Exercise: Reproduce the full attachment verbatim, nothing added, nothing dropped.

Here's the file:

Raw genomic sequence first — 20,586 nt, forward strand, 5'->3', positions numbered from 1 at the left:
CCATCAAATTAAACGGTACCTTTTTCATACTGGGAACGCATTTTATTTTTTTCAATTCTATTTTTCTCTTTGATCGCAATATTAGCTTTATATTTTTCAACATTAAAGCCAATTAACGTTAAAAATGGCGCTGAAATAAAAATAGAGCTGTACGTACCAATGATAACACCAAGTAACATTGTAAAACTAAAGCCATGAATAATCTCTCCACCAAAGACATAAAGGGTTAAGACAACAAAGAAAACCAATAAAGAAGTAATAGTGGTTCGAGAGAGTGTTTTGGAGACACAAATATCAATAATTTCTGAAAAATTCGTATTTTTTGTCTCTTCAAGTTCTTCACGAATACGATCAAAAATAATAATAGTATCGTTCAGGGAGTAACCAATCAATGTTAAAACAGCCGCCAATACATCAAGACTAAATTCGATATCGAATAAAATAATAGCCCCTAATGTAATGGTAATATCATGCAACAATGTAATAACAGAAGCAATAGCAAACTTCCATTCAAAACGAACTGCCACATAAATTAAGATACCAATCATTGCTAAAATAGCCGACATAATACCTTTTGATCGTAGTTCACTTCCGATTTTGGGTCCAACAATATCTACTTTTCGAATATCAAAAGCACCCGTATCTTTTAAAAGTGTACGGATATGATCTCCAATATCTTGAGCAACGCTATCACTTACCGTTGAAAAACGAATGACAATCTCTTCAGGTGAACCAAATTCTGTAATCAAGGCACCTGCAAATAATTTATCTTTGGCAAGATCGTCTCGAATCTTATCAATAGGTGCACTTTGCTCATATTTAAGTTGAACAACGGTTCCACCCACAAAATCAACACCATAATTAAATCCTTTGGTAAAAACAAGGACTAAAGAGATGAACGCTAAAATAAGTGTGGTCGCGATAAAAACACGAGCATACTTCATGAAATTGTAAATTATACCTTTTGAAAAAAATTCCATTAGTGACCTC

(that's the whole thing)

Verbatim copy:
Raw genomic sequence first — 20,586 nt, forward strand, 5'->3', positions numbered from 1 at the left:
CCATCAAATTAAACGGTACCTTTTTCATACTGGGAACGCATTTTATTTTTTTCAATTCTATTTTTCTCTTTGATCGCAATATTAGCTTTATATTTTTCAACATTAAAGCCAATTAACGTTAAAAATGGCGCTGAAATAAAAATAGAGCTGTACGTACCAATGATAACACCAAGTAACATTGTAAAACTAAAGCCATGAATAATCTCTCCACCAAAGACATAAAGGGTTAAGACAACAAAGAAAACCAATAAAGAAGTAATAGTGGTTCGAGAGAGTGTTTTGGAGACACAAATATCAATAATTTCTGAAAAATTCGTATTTTTTGTCTCTTCAAGTTCTTCACGAATACGATCAAAAATAATAATAGTATCGTTCAGGGAGTAACCAATCAATGTTAAAACAGCCGCCAATACATCAAGACTAAATTCGATATCGAATAAAATAATAGCCCCTAATGTAATGGTAATATCATGCAACAATGTAATAACAGAAGCAATAGCAAACTTCCATTCAAAACGAACTGCCACATAAATTAAGATACCAATCATTGCTAAAATAGCCGACATAATACCTTTTGATCGTAGTTCACTTCCGATTTTGGGTCCAACAATATCTACTTTTCGAATATCAAAAGCACCCGTATCTTTTAAAAGTGTACGGATATGATCTCCAATATCTTGAGCAACGCTATCACTTACCGTTGAAAAACGAATGACAATCTCTTCAGGTGAACCAAATTCTGTAATCAAGGCACCTGCAAATAATTTATCTTTGGCAAGATCGTCTCGAATCTTATCAATAGGTGCACTTTGCTCATATTTAAGTTGAACAACGGTTCCACCCACAAAATCAACACCATAATTAAATCCTTTGGTAAAAACAAGGACTAAAGAGATGAACGCTAAAATAAGTGTGGTCGCGATAAAAACACGAGCATACTTCATGAAATTGTAAATTATACCTTTTGAAAAAAATTCCATTAGTGACCTC